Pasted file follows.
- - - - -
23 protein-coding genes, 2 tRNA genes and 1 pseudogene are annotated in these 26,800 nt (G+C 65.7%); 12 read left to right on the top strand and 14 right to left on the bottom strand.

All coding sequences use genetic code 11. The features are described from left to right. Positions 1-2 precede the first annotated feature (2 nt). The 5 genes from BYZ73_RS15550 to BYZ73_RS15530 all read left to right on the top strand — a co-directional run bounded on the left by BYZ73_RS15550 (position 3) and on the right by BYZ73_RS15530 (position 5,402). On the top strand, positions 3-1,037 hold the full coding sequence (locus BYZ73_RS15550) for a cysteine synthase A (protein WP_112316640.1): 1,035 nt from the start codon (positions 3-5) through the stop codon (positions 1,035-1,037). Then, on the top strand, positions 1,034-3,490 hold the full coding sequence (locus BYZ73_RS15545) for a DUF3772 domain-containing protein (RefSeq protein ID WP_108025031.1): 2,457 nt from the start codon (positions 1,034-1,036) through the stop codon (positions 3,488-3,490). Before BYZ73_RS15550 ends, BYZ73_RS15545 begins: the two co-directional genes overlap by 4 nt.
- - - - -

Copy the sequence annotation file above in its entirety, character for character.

23 protein-coding genes, 2 tRNA genes and 1 pseudogene are annotated in these 26,800 nt (G+C 65.7%); 12 read left to right on the top strand and 14 right to left on the bottom strand.

All coding sequences use genetic code 11. The features are described from left to right. Positions 1-2 precede the first annotated feature (2 nt). The 5 genes from BYZ73_RS15550 to BYZ73_RS15530 all read left to right on the top strand — a co-directional run bounded on the left by BYZ73_RS15550 (position 3) and on the right by BYZ73_RS15530 (position 5,402). On the top strand, positions 3-1,037 hold the full coding sequence (locus BYZ73_RS15550) for a cysteine synthase A (protein WP_112316640.1): 1,035 nt from the start codon (positions 3-5) through the stop codon (positions 1,035-1,037). Then, on the top strand, positions 1,034-3,490 hold the full coding sequence (locus BYZ73_RS15545) for a DUF3772 domain-containing protein (RefSeq protein ID WP_108025031.1): 2,457 nt from the start codon (positions 1,034-1,036) through the stop codon (positions 3,488-3,490). Before BYZ73_RS15550 ends, BYZ73_RS15545 begins: the two co-directional genes overlap by 4 nt.